Track cyclist Matt Crampton has enlisted the Wattbike to help build his power training and lactate threshold on the #RoadToRio. We took the opportunity to ask him some burning questions before his upcoming trip to the UCI Track Cycling World Championships in London.
Q: Tell us a bit about yourself and your sporting background
I started cycling at 14, before that I used to ride BMX, doing jumps and trying to do tricks but I crashed a few times and got bashed up. I helped out at a local bike shop on Saturdays and they recommended going to the velodrome. I rode a few taster sessions with my Dad and quickly joined Eastlands Velo.
Q: What made you get into track cycling?
Being from Manchester the track is local and I ended up regularly riding the track up to three times a week. I was successful in track league early on and really enjoyed the track.
Q: What is your proudest achievement so far?
I really enjoyed my time in Japan racing in the Keirin.
Q: When did you first start using a Wattbike in your training?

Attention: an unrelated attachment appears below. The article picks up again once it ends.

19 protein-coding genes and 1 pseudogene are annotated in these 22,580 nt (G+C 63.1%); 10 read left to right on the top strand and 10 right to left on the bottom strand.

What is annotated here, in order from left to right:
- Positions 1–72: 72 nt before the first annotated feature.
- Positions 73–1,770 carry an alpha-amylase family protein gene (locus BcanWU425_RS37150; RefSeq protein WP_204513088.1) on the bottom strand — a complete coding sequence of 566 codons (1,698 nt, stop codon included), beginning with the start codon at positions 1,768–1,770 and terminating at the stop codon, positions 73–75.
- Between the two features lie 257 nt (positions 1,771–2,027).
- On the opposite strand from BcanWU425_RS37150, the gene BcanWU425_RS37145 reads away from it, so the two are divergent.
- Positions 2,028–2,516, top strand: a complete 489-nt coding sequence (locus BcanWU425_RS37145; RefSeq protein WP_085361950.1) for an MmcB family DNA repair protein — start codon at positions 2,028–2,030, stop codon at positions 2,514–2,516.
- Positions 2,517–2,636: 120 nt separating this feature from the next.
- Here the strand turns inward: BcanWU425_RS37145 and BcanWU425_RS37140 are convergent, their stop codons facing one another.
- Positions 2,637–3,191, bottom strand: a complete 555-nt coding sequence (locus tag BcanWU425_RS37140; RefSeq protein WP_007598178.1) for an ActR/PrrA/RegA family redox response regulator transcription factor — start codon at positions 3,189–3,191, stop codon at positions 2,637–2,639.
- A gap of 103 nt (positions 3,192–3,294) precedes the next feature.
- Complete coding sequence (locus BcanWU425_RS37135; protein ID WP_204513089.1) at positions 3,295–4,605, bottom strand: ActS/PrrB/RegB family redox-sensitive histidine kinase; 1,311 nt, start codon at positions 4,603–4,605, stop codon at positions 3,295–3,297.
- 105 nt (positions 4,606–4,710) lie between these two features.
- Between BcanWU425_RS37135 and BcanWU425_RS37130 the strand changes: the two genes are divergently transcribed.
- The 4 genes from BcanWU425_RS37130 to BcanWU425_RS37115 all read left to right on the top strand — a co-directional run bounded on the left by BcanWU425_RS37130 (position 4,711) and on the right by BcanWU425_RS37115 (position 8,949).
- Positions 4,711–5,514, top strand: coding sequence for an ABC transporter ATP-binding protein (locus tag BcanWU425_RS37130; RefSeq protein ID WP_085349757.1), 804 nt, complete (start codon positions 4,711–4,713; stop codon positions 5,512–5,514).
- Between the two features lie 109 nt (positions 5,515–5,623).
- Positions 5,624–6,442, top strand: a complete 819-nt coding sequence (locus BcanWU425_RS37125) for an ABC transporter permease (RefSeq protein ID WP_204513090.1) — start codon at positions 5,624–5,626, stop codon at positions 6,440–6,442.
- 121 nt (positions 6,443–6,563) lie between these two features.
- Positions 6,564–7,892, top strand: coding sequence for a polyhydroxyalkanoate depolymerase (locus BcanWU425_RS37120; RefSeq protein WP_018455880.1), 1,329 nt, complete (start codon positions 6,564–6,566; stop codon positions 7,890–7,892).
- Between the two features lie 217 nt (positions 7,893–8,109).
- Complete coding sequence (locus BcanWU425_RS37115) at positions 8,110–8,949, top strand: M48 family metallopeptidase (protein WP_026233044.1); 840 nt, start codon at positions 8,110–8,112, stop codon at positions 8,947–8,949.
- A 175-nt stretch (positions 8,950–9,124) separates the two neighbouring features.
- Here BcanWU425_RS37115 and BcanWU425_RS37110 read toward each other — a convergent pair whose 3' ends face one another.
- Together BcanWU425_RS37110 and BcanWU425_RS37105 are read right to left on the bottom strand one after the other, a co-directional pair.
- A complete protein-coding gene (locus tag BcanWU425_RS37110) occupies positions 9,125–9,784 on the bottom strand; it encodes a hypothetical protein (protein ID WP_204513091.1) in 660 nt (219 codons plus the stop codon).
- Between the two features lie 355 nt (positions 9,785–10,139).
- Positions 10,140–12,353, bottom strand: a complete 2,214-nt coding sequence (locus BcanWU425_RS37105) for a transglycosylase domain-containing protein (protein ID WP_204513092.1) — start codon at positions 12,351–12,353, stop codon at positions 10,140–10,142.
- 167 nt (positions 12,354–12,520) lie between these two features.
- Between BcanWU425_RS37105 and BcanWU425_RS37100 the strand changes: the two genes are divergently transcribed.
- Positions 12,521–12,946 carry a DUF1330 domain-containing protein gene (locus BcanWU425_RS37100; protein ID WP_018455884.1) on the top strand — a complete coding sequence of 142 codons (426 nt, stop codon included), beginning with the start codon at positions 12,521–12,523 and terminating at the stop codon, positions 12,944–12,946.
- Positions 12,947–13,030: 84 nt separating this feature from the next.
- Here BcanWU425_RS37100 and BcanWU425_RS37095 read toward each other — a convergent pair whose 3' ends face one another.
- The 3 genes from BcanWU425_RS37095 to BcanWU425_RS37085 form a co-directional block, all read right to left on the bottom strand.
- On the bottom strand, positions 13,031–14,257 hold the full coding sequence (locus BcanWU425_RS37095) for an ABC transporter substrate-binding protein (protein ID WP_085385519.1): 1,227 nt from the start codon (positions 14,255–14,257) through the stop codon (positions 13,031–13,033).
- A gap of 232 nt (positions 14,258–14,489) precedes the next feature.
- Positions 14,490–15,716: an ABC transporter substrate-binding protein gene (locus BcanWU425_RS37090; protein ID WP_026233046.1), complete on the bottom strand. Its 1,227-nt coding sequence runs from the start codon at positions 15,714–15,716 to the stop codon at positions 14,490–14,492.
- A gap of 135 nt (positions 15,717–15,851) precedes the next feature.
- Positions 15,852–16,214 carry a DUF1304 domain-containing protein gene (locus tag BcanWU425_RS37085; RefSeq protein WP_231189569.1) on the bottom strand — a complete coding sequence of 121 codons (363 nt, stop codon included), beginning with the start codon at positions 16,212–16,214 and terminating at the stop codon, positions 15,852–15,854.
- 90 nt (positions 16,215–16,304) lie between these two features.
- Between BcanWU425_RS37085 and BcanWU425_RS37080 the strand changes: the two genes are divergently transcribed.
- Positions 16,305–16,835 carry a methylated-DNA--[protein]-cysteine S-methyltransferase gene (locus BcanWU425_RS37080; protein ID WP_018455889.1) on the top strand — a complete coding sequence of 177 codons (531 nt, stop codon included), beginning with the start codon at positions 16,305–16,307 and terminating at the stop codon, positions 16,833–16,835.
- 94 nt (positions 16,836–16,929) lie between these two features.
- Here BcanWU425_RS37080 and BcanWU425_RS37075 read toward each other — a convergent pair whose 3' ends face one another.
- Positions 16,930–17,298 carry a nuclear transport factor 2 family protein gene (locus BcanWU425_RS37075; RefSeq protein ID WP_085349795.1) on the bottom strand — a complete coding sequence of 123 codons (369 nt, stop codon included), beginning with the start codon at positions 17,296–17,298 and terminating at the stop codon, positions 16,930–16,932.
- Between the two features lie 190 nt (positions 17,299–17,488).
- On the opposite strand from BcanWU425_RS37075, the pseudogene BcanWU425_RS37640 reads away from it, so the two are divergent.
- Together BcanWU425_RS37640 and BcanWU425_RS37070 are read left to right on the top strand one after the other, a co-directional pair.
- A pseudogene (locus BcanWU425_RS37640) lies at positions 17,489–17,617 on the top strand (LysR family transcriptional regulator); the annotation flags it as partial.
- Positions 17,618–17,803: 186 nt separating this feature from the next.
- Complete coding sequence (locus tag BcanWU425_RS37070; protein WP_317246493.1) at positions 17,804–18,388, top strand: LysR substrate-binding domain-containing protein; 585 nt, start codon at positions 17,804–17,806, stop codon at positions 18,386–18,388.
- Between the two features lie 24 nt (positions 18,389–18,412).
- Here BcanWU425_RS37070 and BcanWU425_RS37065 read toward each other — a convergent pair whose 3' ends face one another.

I have used the Wattbike on and off at British Cycling. But, I’ve only properly started training on it in the last couple of months. I chose Wattbike as a training tool because I wanted to work on my power training and build a better lactate tolerance. I’ve also struggled to find a turbo trainer that you can sprint flat out and the Wattbike is perfect for this. Plus, the data is invaluable.
Q: What is your favourite Wattbike session?
I like, or find the most benefit in, doing interval based sessions. Sessions such as 30 seconds on 1 minute off, or 20 seconds on and 10 seconds off. These are tough to do on a bike on the track or out on the road as you are working so hard and turn yourself inside out. On the Wattbike you can make efforts really specific.
I also like the the 6 second max sprints!
Q: What are your goals for the coming year?
To make the Worlds team and to go to the Olympics.
Q: What’s your best advice for someone who wants to get into cycling?
Join a club and get stuck in!
Q: What’s your best advice for amateur cyclists who want to improve their performance?
Try to be specific with your training, don’t just ride endless miles. Mix it up working on strength, power, acceleration and aerobic conditioning. Find a good coach who can prescribe a periodised interval based training plan.